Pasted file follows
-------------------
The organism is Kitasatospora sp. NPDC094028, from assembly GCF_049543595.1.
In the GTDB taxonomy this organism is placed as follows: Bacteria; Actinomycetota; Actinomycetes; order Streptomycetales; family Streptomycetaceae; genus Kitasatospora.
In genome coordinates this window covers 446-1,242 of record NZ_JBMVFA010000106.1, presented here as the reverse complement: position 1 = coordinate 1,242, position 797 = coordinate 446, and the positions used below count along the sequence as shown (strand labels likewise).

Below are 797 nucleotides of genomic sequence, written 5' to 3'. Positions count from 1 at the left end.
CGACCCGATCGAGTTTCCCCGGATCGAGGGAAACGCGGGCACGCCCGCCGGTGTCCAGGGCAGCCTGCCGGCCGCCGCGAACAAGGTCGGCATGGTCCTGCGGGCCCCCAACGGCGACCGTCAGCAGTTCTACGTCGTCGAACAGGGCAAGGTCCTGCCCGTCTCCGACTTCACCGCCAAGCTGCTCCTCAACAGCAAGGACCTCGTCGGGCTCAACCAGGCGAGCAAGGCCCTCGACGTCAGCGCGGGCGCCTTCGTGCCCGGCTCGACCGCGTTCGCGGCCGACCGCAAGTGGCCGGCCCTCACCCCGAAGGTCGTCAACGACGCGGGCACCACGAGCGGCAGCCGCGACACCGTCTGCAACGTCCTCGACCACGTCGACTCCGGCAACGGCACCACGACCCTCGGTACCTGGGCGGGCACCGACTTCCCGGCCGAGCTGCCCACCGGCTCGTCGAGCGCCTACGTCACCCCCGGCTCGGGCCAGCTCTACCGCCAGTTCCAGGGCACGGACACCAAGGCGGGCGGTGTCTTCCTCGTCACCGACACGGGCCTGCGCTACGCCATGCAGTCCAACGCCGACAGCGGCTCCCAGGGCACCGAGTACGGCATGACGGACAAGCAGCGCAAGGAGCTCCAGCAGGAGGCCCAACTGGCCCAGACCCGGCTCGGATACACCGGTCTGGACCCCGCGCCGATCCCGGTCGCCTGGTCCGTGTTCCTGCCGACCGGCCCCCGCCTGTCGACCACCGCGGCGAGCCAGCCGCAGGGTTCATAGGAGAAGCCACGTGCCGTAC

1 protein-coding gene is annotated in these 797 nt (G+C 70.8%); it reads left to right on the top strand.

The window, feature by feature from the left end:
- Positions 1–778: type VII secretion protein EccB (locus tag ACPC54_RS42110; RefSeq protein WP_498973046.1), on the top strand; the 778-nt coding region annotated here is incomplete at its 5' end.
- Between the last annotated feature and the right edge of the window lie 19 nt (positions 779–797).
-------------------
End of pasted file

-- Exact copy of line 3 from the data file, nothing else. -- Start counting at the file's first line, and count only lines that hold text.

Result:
In genome coordinates this window covers 446-1,242 of record NZ_JBMVFA010000106.1, presented here as the reverse complement: position 1 = coordinate 1,242, position 797 = coordinate 446, and the positions used below count along the sequence as shown (strand labels likewise).